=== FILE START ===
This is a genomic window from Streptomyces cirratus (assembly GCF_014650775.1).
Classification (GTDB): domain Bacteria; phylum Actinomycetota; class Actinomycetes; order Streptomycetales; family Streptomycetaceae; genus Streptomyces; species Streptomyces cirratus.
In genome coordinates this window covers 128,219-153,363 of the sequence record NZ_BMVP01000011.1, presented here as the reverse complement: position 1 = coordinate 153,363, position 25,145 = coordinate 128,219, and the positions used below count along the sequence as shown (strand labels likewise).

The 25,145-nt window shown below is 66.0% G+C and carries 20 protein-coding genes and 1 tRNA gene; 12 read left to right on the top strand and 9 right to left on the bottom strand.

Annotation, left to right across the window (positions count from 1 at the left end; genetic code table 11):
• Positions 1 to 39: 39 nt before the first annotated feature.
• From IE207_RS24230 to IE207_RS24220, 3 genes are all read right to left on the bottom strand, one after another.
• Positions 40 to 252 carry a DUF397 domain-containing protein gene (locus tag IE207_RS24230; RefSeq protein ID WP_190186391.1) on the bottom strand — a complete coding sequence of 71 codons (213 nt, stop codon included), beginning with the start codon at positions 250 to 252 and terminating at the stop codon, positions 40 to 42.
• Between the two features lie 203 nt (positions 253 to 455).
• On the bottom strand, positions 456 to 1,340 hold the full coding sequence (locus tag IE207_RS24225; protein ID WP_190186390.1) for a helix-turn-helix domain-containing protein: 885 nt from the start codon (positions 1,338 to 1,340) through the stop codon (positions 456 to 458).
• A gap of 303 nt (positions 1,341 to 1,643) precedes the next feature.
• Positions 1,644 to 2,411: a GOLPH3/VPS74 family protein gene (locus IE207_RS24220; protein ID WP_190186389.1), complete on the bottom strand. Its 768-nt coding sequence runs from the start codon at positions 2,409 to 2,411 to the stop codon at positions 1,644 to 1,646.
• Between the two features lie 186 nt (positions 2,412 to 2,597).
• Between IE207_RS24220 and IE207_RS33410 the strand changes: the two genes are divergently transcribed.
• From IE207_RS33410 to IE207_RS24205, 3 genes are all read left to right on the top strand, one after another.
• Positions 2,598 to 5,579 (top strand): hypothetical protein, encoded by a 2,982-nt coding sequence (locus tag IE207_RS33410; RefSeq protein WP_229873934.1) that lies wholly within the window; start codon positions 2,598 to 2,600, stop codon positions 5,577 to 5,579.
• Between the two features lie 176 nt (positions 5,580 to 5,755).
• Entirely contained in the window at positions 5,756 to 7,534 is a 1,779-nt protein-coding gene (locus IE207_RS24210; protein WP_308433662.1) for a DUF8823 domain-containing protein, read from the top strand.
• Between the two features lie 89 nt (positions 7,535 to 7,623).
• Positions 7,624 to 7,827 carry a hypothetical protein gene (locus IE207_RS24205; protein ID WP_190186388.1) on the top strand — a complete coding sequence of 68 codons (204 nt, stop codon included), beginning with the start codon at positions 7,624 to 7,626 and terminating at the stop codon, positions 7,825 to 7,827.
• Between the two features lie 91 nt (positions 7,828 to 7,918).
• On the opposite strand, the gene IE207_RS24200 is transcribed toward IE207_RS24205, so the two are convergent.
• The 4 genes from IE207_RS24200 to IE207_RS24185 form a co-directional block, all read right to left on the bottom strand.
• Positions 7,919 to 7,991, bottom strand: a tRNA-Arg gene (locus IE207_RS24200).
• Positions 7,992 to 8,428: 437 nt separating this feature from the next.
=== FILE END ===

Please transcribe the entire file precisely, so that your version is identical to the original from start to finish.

This is a genomic window from Streptomyces cirratus (assembly GCF_014650775.1).
Classification (GTDB): domain Bacteria; phylum Actinomycetota; class Actinomycetes; order Streptomycetales; family Streptomycetaceae; genus Streptomyces; species Streptomyces cirratus.
In genome coordinates this window covers 128,219-153,363 of the sequence record NZ_BMVP01000011.1, presented here as the reverse complement: position 1 = coordinate 153,363, position 25,145 = coordinate 128,219, and the positions used below count along the sequence as shown (strand labels likewise).

The 25,145-nt window shown below is 66.0% G+C and carries 20 protein-coding genes and 1 tRNA gene; 12 read left to right on the top strand and 9 right to left on the bottom strand.

Annotation, left to right across the window (positions count from 1 at the left end; genetic code table 11):
• Positions 1 to 39: 39 nt before the first annotated feature.
• From IE207_RS24230 to IE207_RS24220, 3 genes are all read right to left on the bottom strand, one after another.
• Positions 40 to 252 carry a DUF397 domain-containing protein gene (locus tag IE207_RS24230; RefSeq protein ID WP_190186391.1) on the bottom strand — a complete coding sequence of 71 codons (213 nt, stop codon included), beginning with the start codon at positions 250 to 252 and terminating at the stop codon, positions 40 to 42.
• Between the two features lie 203 nt (positions 253 to 455).
• On the bottom strand, positions 456 to 1,340 hold the full coding sequence (locus tag IE207_RS24225; protein ID WP_190186390.1) for a helix-turn-helix domain-containing protein: 885 nt from the start codon (positions 1,338 to 1,340) through the stop codon (positions 456 to 458).
• A gap of 303 nt (positions 1,341 to 1,643) precedes the next feature.
• Positions 1,644 to 2,411: a GOLPH3/VPS74 family protein gene (locus IE207_RS24220; protein ID WP_190186389.1), complete on the bottom strand. Its 768-nt coding sequence runs from the start codon at positions 2,409 to 2,411 to the stop codon at positions 1,644 to 1,646.
• Between the two features lie 186 nt (positions 2,412 to 2,597).
• Between IE207_RS24220 and IE207_RS33410 the strand changes: the two genes are divergently transcribed.
• From IE207_RS33410 to IE207_RS24205, 3 genes are all read left to right on the top strand, one after another.
• Positions 2,598 to 5,579 (top strand): hypothetical protein, encoded by a 2,982-nt coding sequence (locus tag IE207_RS33410; RefSeq protein WP_229873934.1) that lies wholly within the window; start codon positions 2,598 to 2,600, stop codon positions 5,577 to 5,579.
• Between the two features lie 176 nt (positions 5,580 to 5,755).
• Entirely contained in the window at positions 5,756 to 7,534 is a 1,779-nt protein-coding gene (locus IE207_RS24210; protein WP_308433662.1) for a DUF8823 domain-containing protein, read from the top strand.
• Between the two features lie 89 nt (positions 7,535 to 7,623).
• Positions 7,624 to 7,827 carry a hypothetical protein gene (locus IE207_RS24205; protein ID WP_190186388.1) on the top strand — a complete coding sequence of 68 codons (204 nt, stop codon included), beginning with the start codon at positions 7,624 to 7,626 and terminating at the stop codon, positions 7,825 to 7,827.
• Between the two features lie 91 nt (positions 7,828 to 7,918).
• On the opposite strand, the gene IE207_RS24200 is transcribed toward IE207_RS24205, so the two are convergent.
• The 4 genes from IE207_RS24200 to IE207_RS24185 form a co-directional block, all read right to left on the bottom strand.
• Positions 7,919 to 7,991, bottom strand: a tRNA-Arg gene (locus IE207_RS24200).
• Positions 7,992 to 8,428: 437 nt separating this feature from the next.